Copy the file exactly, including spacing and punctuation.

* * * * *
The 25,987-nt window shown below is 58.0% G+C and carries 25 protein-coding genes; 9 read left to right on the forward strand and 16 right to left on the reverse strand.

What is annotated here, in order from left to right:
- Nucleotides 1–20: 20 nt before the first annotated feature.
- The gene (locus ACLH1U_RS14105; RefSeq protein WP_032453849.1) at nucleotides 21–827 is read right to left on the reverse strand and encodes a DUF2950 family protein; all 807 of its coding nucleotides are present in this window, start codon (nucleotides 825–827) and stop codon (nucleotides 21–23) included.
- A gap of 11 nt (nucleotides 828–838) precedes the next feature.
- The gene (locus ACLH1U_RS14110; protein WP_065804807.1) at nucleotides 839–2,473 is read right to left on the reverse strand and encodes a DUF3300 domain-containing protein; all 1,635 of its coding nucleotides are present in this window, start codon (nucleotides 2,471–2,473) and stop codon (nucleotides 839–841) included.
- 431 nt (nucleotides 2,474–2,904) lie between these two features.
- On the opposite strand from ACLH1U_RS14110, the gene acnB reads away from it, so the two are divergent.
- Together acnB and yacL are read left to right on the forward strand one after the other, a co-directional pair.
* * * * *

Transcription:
The 25,987-nt window shown below is 58.0% G+C and carries 25 protein-coding genes; 9 read left to right on the forward strand and 16 right to left on the reverse strand.

What is annotated here, in order from left to right:
- Nucleotides 1–20: 20 nt before the first annotated feature.
- The gene (locus ACLH1U_RS14105; RefSeq protein WP_032453849.1) at nucleotides 21–827 is read right to left on the reverse strand and encodes a DUF2950 family protein; all 807 of its coding nucleotides are present in this window, start codon (nucleotides 825–827) and stop codon (nucleotides 21–23) included.
- A gap of 11 nt (nucleotides 828–838) precedes the next feature.
- The gene (locus ACLH1U_RS14110; protein WP_065804807.1) at nucleotides 839–2,473 is read right to left on the reverse strand and encodes a DUF3300 domain-containing protein; all 1,635 of its coding nucleotides are present in this window, start codon (nucleotides 2,471–2,473) and stop codon (nucleotides 839–841) included.
- 431 nt (nucleotides 2,474–2,904) lie between these two features.
- On the opposite strand from ACLH1U_RS14110, the gene acnB reads away from it, so the two are divergent.
- Together acnB and yacL are read left to right on the forward strand one after the other, a co-directional pair.